1810–Marie Joséphine Louise of Savoy dies of edema at Hartwell House, Buckinghamshire, England, at age 57. She was the wife of the future King Louis XVIII of France. She was a princess of Savoy by birth, became Countess of Provence upon her marriage in 1771, and then titular Queen of the French, when her husband's nephew, the titular King Louis XVII of France, died in 1795.

1831–Philosopher, Georg Wilhelm Friedrich Hegel, dies quietly in his sleep of cholera in Germany.

1841–James Braid first sees a demonstration of animal magnetism, which leads to his study of the subject he eventually calls hypnotism.

1843–Mount Rainier erupts in Washington State.

1848–Prince Albert I, Monarch of Monaco (1889-1922), is born Albert Honoré Charles Grimaldi in Paris, France.

1850–Essayist, novelist, and poet, Robert Louis (Balfour) Stevenson, is born in Edinburgh, Scotland. He is best known for his classic novels Treasure Island, Kidnapped, and Dr. Jekyll and Mr. Hyde. In 1888 he chartered a sloop and sailed with his family across the Pacific in search of a climate in which he could control his tuberculosis. He found this in Samoa, where he lived happily and productively for the last four years of his life.

1864–The new Constitution of Greece is adopted.

1887–Bloody Sunday clashes in central London, England.

1901–The Caister Lifeboat Disaster takes place.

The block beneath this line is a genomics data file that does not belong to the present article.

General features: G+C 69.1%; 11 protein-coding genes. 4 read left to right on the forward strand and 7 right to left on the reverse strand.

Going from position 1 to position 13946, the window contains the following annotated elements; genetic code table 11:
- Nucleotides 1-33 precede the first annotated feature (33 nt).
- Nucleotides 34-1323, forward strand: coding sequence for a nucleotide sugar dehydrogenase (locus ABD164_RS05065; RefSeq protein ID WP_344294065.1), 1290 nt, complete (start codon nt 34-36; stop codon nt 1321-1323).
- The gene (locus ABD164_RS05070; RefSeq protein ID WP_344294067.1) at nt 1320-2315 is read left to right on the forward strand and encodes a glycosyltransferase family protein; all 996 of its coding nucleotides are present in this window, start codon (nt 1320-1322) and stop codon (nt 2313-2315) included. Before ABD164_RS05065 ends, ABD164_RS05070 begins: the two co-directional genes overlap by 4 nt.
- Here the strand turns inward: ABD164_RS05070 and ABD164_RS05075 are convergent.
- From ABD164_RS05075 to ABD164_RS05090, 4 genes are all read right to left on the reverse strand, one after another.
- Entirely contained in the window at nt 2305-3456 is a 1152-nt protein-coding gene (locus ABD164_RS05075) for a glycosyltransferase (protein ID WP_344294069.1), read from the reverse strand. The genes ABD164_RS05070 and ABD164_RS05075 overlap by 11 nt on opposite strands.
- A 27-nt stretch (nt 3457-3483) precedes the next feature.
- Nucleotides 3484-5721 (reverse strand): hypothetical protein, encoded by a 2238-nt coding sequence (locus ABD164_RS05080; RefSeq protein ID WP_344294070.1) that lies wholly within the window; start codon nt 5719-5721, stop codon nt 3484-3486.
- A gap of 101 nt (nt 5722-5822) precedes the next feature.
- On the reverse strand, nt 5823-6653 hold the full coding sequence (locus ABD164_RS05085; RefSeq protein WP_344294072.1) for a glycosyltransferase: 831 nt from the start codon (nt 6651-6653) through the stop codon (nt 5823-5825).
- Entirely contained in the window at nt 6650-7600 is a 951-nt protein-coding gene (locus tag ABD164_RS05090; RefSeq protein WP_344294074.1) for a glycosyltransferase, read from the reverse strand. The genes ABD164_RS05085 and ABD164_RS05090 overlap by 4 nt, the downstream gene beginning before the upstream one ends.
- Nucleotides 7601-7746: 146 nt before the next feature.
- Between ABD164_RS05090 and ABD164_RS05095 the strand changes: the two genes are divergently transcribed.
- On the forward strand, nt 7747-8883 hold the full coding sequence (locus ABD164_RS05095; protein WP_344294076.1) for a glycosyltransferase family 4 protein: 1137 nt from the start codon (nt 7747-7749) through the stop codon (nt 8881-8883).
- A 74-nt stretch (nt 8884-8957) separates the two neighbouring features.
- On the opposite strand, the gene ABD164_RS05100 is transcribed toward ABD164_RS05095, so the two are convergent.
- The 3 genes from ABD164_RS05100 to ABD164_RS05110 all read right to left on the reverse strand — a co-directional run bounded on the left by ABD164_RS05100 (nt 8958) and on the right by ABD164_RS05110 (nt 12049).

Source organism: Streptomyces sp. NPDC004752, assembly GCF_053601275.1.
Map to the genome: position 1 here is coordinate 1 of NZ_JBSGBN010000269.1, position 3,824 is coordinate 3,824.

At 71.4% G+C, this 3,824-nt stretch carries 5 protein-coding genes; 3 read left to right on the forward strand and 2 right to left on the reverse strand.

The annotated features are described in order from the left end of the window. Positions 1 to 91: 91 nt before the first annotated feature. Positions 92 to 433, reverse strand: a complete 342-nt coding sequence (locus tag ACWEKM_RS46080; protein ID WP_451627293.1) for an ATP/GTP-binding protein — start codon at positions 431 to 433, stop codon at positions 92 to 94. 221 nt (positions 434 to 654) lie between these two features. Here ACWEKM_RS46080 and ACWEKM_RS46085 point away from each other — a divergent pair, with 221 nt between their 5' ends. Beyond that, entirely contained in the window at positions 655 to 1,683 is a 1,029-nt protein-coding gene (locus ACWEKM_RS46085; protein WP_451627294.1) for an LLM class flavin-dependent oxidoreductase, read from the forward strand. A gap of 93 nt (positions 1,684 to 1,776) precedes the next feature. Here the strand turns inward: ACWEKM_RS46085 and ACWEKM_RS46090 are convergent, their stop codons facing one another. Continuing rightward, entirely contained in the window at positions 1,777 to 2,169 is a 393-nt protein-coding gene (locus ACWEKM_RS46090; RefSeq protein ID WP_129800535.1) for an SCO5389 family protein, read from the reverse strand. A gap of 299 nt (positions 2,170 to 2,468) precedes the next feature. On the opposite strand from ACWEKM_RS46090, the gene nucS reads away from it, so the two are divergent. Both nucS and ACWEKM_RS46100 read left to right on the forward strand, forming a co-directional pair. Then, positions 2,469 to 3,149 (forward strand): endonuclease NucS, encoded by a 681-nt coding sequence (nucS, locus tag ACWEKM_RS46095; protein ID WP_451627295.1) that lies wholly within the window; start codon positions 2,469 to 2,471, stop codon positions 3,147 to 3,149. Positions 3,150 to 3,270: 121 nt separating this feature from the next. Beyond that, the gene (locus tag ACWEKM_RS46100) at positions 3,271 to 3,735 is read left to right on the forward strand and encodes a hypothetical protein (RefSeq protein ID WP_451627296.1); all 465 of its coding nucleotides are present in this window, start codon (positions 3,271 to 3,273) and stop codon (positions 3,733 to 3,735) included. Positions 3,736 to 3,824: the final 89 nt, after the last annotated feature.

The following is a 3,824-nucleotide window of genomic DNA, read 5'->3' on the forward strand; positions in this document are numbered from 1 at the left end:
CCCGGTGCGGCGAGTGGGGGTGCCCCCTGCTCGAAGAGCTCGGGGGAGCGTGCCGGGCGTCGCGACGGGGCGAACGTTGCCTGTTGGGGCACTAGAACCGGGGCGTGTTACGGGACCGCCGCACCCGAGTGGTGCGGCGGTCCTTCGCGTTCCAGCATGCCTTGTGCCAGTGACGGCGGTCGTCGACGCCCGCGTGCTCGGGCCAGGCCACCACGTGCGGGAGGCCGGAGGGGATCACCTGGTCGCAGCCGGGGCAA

1912–Playwright, Eugene Ionesco, is born in Slatina, Romania.

1914–Mary Phelps Jacob patents the elastic brassiere in New York.

1914–In the Zaian War, Berber tribesmen inflict the heaviest defeat of French forces in Morocco, at the Battle of El Herri.

1916–Prime Minister Billy Hughes of Australia is expelled from the Labor Party over his support for conscription.

1918–Allied troops occupy Constantinople, the capital of the Ottoman Empire.

1920–Character actor, Jack Elam, is born William Scott Elam in Miami, Arizona. He appeared in the films The Sundowners, Rawhide, Rancho Notorious, High Noon, Kansas City Confidential, Cattle Queen of Montana, The Man from Laramie, Gunfight at the O.K. Corral, Once Upon a Time in the West, and Pat Garrett & Billy the Kid.

1922–Game show host and television announcer, Jack Narz, is born John Lawrence Narz, Jr. in Louisville, Kentucky. He was the elder brother of announcer, Tom Kennedy, and the former brother-in-law of television personality, Bill Cullen.